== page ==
Ensure your charging points are fully accessible to users by mounting isolators on a wall with plenty of surrounding floor space. Mains protective circuit breakers should be of the correct amps and rating to suit the charging equipment. Chargers should be lifted from floor level and all charging cables should be suspended or positioned to avoid damage or trip risk.
2. Station Requirements and Considerations
For safety and compliance, all charger isolators should be fitted with power disconnection switches. Charging areas should be well ventilated, dry and free from atmospheric dust. Although acid-resistant floor protection is not essential, it will help reduce the presence of concrete dust and, in the event of an acid spillage due to battery damage, help to protect the environment. Acid spill kits should be provided in all charging stations.
3. Operator Preparedness
Before your operators can access your charging station areas, they should receive the relevant and regular operational, maintenance and safety training in line with H&S requirements. This should include operational procedures, emergency responses, inspection and maintenance requirements, and an understanding of your company’s business processes.
4. Safety Equipment
When equipping your charging station, provision of certified electrical and chemical fire extinguishers will be required. No smoking, no sparks or no naked flame signs should be displayed, and eyewash stations must be provided and fixed at a suitable height with clear walking access. Safety showers are not required but may be considered for larger installations. If installed, these showers must be isolated from the normal drainage systems.
5. Frequent Inspections
A member of your team should be appointed to conduct regular checks ensuring all equipment is safe and functional, floor areas are clean and free of trip hazards, and that operators are following the correct procedures in line with their training. A record of these inspections should be kept for inspection if required by H&S officials.
For more battery safety tips and charging station power requirements, we’ve created a handy infographic for you to refer to. Click here to view the infographic.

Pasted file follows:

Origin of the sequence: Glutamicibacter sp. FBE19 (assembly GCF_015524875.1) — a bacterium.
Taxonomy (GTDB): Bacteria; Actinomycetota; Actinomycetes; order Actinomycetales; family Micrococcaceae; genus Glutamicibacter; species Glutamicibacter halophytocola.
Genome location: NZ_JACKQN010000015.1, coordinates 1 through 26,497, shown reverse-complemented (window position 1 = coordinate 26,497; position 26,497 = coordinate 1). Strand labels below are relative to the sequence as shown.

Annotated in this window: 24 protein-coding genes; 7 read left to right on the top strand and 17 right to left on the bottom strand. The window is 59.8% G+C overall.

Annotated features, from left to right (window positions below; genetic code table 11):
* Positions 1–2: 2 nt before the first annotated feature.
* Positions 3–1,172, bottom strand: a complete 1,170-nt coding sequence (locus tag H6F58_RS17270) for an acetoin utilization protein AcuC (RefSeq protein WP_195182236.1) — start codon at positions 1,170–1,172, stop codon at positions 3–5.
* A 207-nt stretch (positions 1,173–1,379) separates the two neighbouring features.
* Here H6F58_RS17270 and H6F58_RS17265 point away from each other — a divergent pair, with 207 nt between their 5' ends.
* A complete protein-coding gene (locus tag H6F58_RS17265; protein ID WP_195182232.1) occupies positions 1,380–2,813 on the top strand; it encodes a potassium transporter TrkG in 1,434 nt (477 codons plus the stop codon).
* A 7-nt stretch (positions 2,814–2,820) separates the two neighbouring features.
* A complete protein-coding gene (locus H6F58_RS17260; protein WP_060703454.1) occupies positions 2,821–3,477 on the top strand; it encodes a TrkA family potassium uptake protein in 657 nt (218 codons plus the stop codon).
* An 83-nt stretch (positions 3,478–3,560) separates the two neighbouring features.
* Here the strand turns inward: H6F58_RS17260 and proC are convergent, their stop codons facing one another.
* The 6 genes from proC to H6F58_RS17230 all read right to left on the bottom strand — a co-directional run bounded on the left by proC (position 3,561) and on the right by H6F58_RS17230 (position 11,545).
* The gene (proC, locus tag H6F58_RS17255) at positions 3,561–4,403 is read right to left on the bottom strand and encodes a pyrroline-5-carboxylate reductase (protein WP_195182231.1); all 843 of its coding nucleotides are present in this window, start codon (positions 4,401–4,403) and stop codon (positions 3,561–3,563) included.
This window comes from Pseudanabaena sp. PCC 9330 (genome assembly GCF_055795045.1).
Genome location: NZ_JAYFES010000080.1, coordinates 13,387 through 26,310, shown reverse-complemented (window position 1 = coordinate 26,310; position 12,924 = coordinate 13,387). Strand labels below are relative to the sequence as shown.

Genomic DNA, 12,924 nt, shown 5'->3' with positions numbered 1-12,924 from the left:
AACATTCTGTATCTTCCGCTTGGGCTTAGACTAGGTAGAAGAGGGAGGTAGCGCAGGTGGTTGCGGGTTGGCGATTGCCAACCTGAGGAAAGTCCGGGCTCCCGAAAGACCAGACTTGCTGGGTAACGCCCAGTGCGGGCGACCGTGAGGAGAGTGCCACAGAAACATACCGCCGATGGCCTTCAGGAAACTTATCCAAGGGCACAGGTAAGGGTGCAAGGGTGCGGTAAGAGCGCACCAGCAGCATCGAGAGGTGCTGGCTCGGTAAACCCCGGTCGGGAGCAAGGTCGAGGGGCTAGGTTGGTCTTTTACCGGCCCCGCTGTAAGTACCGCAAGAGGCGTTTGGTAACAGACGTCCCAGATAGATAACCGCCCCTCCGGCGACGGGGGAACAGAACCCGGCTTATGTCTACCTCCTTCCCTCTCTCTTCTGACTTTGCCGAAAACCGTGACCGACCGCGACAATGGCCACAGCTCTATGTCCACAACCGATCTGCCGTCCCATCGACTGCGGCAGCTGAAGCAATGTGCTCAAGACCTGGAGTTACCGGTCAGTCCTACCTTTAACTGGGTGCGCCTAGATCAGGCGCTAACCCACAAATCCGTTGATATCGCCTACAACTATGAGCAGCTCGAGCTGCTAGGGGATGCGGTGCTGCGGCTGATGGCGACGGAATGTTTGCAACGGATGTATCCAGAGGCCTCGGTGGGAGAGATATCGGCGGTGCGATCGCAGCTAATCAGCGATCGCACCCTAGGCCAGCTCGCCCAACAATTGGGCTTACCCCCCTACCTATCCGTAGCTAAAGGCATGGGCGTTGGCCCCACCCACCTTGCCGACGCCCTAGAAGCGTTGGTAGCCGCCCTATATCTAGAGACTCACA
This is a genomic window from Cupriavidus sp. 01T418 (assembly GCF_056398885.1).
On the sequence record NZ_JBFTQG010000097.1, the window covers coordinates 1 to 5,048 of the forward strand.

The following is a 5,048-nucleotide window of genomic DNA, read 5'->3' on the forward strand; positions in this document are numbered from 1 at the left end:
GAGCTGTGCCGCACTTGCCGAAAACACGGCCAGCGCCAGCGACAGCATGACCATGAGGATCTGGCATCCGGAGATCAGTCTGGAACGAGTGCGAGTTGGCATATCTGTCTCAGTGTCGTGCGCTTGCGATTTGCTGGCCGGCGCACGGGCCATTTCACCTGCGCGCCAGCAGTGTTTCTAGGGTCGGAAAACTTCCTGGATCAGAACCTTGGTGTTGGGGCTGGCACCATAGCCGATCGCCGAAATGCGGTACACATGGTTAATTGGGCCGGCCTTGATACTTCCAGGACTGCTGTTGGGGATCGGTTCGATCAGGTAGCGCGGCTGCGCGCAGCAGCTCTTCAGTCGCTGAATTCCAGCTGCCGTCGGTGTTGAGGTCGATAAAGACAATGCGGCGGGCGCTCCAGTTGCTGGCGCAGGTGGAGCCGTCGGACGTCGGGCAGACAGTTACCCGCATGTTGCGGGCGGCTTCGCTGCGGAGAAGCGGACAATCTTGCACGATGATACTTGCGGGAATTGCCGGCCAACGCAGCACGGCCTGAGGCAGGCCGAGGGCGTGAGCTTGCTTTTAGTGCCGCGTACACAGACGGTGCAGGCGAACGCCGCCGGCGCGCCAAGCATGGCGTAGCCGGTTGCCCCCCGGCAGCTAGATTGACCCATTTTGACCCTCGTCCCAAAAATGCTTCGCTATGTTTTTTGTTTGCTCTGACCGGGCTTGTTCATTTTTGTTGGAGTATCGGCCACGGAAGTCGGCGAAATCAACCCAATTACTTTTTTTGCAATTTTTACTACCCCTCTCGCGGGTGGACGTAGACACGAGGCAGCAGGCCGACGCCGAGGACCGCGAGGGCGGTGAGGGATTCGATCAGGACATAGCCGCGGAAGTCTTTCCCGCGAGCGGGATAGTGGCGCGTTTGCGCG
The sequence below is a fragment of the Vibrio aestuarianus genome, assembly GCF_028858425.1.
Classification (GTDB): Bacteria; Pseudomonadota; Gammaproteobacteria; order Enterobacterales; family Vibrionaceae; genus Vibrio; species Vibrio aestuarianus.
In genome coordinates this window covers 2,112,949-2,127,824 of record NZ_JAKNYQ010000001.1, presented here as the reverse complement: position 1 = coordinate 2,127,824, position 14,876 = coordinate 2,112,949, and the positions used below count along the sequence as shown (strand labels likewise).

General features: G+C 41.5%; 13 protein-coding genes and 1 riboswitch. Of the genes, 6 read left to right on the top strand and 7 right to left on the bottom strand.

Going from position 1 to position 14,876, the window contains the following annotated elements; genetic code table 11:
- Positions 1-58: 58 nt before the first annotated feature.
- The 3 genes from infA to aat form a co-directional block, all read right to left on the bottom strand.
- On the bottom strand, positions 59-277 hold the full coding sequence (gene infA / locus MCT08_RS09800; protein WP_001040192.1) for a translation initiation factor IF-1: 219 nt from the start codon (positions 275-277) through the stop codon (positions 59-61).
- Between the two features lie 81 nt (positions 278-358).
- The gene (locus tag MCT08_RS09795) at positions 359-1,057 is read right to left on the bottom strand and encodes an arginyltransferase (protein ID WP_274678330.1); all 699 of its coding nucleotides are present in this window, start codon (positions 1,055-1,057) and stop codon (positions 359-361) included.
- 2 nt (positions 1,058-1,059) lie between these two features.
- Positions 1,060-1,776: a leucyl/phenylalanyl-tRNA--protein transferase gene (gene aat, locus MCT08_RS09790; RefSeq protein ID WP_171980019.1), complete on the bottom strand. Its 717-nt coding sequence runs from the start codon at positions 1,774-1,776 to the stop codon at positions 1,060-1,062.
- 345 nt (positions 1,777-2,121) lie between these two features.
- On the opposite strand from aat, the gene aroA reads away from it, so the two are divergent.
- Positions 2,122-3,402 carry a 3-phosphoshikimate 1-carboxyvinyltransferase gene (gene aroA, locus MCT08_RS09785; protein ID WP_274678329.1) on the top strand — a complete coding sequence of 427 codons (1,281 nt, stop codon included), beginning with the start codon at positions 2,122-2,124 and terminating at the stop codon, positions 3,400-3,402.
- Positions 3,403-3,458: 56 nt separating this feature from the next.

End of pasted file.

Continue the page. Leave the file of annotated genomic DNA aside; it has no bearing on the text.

Related Read: Checklist: 4 Ways to Extend Your Forklift Battery Life
Forklift battery maintenance checklist
If your business is operating an electric forklift fleet, maintaining your forklift batteries and factoring in sufficient charging time into your shift patterns should be a key priority. That’s why we’ve created a forklift battery maintenance checklist containing the best practices you should follow.
1. Ensure batteries are water-topped and fully charged
Ensuring your batteries are fully charged is the first step in maintaining their optimum condition (the chargers should display green lights, signifying that the charge is complete). Once fully charged, top the batteries with deionised or distilled water to the correct level. If a battery is being left on a forklift truck and not connected to a charger, disconnect the Fork Lift DC plug from the truck.
Where spare batteries are in use, you should also ensure these are fully charged and displaying green lights. As above, once fully charged, top the batteries with deionised or distilled water to the correct level.
Whichever battery is connected to the charger can then be left on charge without needing to switch off the chargers when the charge is complete.
Remember to charge your forklift batteries at the end of each day — not just when they’re low on charge — and to charge them completely before use. This will help to ensure a productive and uninterrupted shift the next day.
2. Preparing for a period of closure
If your business is preparing for a period of closure, it’s important to make sure the mains electric supply to the chargers is maintained. If a period of downtime is imminent, any truck with a fully charged battery must then not be used.
To prevent the battery from discharging, any auxiliary equipment connected to the battery or truck must be switched off or disconnected by removing the plug. This step is crucial to avoid sulphation of the battery — saving you time and money in the long run.
3. Refresh-charge batteries on a regular basis
Any battery left not connected to a charger should be reconnected and given a refreshing charge every three months to maintain its optimum condition. This will help you to avoid unnecessary breakdowns and in turn, downtime while your business is operating or when your business begins operating again after a period of closure.
It’s also worth scheduling in time to clean your batteries regularly to prevent the build-up of dust and dirt, which can damage the batteries over time and reduce their lifespan.
4. Check electrolyte levels frequently
After three months, the electrolyte level of all batteries should be rechecked — as should batteries that have undergone a refresh charge.
It’s crucial to follow these steps as discharged or semi-discharged batteries run the risk of suffering sulphation of the plates, which can reduce the battery’s capacity and create considerable time and cost to recover.
At TCM, we’re dedicated to supporting our customers on their electrification journey — from identifying the right electric forklifts for your operation and application, to providing the right battery solutions for your business’ needs and budget.
To discover how we can support your electrification journey and request a free health check, click the button below to speak with your local dealer today.